Fearing God is a basic element of the religious life. The problem is what it connotes. Are we really meant to be frightened of God and live our lives in constant dread? Is this what “fear” really is?
The question was addressed frequently over the centuries by the Jewish commentators and thinkers. There is a cleavage of opinion as to whether yirah means “fear” or “awe”. In rabbinic thinking, yirah in the sense of fear denotes fear of being punished by God and it is part of the concept of reward and punishment.
But doing the right thing out of fear of punishment, or for the sake of reward, was recognised as inferior to doing the right thing out of love for God. Antigonos of Socho laid down the rule that one should not be like a servant who ministers to the master for the sake of receiving a reward (Avot 1:3).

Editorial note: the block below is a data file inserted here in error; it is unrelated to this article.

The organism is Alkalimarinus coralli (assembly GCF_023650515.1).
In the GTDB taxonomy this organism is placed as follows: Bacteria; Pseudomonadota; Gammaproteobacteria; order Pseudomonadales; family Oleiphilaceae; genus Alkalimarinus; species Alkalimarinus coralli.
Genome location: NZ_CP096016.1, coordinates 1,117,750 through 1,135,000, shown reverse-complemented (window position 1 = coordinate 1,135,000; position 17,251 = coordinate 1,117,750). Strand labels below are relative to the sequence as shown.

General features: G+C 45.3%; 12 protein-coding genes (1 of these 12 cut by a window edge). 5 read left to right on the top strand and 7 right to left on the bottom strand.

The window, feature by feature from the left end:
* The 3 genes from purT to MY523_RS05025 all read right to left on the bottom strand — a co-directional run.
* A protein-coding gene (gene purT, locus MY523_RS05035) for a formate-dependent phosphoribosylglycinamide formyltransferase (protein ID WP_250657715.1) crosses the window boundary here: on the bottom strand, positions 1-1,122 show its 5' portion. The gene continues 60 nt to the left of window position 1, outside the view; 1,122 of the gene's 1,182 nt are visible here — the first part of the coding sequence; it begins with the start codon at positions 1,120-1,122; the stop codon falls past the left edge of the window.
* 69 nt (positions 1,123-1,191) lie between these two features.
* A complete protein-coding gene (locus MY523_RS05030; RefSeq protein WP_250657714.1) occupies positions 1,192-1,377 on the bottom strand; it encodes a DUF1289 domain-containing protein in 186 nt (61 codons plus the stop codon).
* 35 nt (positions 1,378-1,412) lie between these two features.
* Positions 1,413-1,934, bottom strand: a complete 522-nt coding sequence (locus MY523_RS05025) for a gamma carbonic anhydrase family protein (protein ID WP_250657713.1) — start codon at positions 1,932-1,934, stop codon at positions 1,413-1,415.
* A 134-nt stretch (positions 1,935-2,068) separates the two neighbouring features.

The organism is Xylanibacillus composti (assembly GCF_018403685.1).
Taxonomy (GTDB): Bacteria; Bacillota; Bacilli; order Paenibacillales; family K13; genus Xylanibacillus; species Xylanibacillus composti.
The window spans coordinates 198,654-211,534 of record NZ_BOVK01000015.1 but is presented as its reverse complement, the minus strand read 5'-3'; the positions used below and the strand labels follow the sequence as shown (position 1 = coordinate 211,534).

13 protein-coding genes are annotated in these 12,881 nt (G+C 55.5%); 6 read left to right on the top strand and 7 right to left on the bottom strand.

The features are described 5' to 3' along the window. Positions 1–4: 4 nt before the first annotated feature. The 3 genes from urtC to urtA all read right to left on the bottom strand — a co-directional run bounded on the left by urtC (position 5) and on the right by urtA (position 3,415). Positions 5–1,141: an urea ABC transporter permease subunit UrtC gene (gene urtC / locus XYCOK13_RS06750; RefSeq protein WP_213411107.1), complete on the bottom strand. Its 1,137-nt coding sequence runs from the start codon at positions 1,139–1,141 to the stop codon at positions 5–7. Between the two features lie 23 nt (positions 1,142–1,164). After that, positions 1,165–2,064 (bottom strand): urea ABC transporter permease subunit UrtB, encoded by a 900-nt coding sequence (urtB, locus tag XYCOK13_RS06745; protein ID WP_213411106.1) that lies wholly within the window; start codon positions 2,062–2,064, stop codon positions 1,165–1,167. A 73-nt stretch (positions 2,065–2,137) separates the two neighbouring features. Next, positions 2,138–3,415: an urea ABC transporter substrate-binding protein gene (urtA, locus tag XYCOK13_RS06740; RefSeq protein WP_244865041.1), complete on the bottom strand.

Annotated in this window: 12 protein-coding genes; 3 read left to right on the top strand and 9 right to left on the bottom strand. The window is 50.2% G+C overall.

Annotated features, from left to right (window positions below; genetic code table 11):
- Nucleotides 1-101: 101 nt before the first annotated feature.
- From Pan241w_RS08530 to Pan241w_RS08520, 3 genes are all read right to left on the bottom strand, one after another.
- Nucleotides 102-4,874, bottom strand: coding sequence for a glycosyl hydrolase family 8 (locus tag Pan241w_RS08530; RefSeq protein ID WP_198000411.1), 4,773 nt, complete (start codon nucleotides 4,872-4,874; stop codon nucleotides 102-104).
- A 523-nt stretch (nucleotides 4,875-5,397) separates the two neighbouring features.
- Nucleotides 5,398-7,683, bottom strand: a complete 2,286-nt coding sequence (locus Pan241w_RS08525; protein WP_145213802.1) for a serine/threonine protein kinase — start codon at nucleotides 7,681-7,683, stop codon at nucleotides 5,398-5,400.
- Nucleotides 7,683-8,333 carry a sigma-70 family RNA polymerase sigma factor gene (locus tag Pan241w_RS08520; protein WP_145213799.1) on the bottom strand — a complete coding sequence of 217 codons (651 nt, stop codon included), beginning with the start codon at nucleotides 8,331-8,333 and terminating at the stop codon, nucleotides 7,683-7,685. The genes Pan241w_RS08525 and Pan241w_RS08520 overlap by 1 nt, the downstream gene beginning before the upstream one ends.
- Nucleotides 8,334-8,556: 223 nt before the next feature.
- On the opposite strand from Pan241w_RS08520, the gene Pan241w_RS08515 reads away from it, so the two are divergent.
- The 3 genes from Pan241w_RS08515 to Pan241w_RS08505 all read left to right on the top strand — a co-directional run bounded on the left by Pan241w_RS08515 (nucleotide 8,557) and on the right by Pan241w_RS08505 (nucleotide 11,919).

There are two kinds of yirah, said Abraham ibn Da’ud: “fear of harm” and “awe of greatness” (Emunah Ramah 100). Joseph Albo made a similar distinction between yirah as fear of harm and yirah as awareness of human littleness compared with God (Ikkarim 3:31-33).
The difference between fear and awe is spelled out by the Zohar, which distinguishes between “evil fear” and “holy fear”. “Evil”, i.e. lower-level, yirah is fear of punishment either in this world or the World to Come. Holy fear is awe of the Divine majesty, which is linked with selfless love of God (Zohar 1:11b-12a).
Chassidic teaching also distinguishes between lower and higher types of fear, though the moralistic Mussar movement gave new emphasis to fear of punishment as a motivation for correct behaviour.